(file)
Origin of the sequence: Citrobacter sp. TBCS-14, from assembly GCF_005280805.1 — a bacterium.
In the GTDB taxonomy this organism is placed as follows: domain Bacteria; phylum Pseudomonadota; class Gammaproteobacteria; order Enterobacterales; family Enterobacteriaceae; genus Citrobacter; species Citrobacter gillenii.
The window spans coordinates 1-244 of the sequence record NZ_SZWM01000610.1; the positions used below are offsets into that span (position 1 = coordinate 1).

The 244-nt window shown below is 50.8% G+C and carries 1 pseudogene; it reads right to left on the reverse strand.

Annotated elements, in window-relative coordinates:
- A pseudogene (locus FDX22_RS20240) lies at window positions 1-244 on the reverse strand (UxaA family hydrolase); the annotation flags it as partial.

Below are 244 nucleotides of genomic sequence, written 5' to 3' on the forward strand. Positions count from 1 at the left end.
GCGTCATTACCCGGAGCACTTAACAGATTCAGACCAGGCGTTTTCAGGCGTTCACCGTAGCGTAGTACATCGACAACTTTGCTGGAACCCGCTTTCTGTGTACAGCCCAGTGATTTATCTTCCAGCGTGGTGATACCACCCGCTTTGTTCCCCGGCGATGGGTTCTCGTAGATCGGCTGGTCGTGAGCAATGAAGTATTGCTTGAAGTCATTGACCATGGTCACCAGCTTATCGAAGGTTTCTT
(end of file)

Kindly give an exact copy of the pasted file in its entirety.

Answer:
Origin of the sequence: Citrobacter sp. TBCS-14, from assembly GCF_005280805.1 — a bacterium.
In the GTDB taxonomy this organism is placed as follows: domain Bacteria; phylum Pseudomonadota; class Gammaproteobacteria; order Enterobacterales; family Enterobacteriaceae; genus Citrobacter; species Citrobacter gillenii.
The window spans coordinates 1-244 of the sequence record NZ_SZWM01000610.1; the positions used below are offsets into that span (position 1 = coordinate 1).

The 244-nt window shown below is 50.8% G+C and carries 1 pseudogene; it reads right to left on the reverse strand.

Annotated elements, in window-relative coordinates:
- A pseudogene (locus FDX22_RS20240) lies at window positions 1-244 on the reverse strand (UxaA family hydrolase); the annotation flags it as partial.

Below are 244 nucleotides of genomic sequence, written 5' to 3' on the forward strand. Positions count from 1 at the left end.
GCGTCATTACCCGGAGCACTTAACAGATTCAGACCAGGCGTTTTCAGGCGTTCACCGTAGCGTAGTACATCGACAACTTTGCTGGAACCCGCTTTCTGTGTACAGCCCAGTGATTTATCTTCCAGCGTGGTGATACCACCCGCTTTGTTCCCCGGCGATGGGTTCTCGTAGATCGGCTGGTCGTGAGCAATGAAGTATTGCTTGAAGTCATTGACCATGGTCACCAGCTTATCGAAGGTTTCTT